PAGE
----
With YouTube having just celebrated its ten-year anniversary, a new report suggests the site may have to up its game when it comes to ad technology.
Traditionally the domain of the pre-roll specification the report proves that newer video advertising solutions are starting to steal the lead – and put the dominance of YouTube at risk.
The video advertising study has been conducted by Nielsen and compares inRead format advertising versus a skippable pre-roll format. Nearly 600 US residents were surveyed in one week in December last year.
Two mock-up ad environments were created. While the content was the same – a consumer electronics brand video ad – the delivery was not, with one delivered using the Teads inRead format and a skippable pre-roll format in the other.
The results seem to show a preference for the inRead format, since nearly a third (30%) of users shown the ad on the in-Read format said they were likely to purchase compared to only one in five (20%) through the skippable pre-roll. Among 18 to 34-year olds purchase intent increased to 74% while millennials showed a 60% rise in the likelihood of buying when viewed inRead.
Users surveyed said that they felt the inRead ad complemented the other information on the page both visually and contextually with a quarter (26%) saying they would watch it all the way through because of its visual fit and 18% thanks to its fit with other content on the page.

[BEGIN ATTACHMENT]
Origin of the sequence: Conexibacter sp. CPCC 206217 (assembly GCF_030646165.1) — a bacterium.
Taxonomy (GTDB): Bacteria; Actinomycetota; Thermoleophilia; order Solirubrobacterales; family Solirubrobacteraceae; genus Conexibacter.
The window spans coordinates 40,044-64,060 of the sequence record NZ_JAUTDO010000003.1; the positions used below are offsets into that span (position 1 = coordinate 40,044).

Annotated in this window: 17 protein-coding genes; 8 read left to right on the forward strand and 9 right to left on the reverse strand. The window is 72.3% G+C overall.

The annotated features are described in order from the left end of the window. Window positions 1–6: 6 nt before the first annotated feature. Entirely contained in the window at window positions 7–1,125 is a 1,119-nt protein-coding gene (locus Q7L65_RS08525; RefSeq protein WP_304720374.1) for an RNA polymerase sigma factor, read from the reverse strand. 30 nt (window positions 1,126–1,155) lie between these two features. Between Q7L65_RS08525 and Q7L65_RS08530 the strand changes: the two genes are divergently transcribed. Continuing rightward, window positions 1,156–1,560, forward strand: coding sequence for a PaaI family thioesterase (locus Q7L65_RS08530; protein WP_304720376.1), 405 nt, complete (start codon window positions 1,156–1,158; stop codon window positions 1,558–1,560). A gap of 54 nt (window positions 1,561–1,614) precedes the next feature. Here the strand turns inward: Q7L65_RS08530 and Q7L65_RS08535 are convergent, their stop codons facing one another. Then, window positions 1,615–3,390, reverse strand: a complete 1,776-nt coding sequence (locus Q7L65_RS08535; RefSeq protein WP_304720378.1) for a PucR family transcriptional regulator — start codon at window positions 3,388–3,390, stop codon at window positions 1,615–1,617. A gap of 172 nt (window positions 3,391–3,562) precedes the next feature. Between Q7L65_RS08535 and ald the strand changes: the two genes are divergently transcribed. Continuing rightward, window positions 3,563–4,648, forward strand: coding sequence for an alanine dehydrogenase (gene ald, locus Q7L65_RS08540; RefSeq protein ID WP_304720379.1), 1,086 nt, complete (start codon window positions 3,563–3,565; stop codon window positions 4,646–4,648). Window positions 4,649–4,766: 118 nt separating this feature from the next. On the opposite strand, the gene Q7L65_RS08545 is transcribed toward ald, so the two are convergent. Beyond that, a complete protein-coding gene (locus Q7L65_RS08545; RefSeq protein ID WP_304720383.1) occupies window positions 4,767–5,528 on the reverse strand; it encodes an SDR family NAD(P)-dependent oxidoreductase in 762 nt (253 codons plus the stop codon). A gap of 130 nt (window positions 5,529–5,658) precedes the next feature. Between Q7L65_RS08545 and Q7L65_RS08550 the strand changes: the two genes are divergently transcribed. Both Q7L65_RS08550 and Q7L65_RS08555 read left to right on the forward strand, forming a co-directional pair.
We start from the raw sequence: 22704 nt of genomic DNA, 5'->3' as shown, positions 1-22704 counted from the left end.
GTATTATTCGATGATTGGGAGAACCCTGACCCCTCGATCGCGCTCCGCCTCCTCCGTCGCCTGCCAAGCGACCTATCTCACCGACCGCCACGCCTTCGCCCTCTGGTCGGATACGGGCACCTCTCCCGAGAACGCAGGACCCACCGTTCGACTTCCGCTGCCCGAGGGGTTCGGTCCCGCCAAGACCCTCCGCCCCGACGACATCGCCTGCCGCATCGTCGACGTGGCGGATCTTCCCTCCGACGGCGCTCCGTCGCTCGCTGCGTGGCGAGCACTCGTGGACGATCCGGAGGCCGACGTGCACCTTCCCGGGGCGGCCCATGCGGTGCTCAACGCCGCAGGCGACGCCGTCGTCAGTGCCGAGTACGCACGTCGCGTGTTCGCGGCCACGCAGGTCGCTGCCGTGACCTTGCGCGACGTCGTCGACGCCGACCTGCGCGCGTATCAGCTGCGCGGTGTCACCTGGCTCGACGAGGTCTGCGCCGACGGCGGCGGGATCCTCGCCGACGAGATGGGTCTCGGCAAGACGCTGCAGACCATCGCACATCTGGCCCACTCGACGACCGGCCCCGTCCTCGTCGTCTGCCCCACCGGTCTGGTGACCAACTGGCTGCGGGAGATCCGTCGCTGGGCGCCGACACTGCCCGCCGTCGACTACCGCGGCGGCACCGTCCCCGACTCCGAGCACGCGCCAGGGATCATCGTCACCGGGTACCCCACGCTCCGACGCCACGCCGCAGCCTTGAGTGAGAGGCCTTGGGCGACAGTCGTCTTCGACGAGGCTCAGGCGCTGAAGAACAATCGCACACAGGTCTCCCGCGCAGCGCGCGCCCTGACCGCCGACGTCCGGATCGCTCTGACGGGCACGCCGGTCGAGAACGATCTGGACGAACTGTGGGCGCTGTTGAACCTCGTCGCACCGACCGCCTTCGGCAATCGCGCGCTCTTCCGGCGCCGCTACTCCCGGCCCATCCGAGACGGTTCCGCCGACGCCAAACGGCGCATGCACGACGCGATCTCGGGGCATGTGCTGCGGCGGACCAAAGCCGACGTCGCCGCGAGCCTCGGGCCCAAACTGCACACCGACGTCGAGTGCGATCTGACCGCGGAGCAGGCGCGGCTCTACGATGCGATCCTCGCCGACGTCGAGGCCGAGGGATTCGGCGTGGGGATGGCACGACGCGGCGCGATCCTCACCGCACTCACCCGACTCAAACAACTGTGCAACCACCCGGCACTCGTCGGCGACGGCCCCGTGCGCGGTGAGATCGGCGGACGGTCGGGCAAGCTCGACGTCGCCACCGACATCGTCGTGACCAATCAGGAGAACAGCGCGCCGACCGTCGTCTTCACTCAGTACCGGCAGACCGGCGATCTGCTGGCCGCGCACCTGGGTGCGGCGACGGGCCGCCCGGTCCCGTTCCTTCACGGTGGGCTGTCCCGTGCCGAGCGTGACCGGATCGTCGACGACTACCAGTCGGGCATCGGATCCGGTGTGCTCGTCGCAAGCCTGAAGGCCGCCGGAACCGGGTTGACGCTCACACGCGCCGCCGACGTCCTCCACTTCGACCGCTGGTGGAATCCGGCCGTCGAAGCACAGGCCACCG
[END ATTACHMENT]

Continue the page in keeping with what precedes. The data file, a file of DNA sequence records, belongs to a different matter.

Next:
Format vs creative
In a market where brands are expected to spend $11.4 billion on online video advertising next year, according to Magnaglobal, the figures cannot be ignored, despite the fact that the survey was commissioned by Teads.
Bertrand Queseda, CEO of Teads, thinks too much resource can be devoted to a campaign’s creative when there are other factors worth considering.
“As an industry, we place huge emphasis on the quality of ad creative, which is of course vital to the success of any campaign,” he said.
“But the format in which an ad is delivered and the content that surrounds it is also crucial to whether someone recommends a brand or buys a product. This is critical to understand: you may have the best ad creative in the world, but if it interrupts user’s experience, it could actually damage your brand.”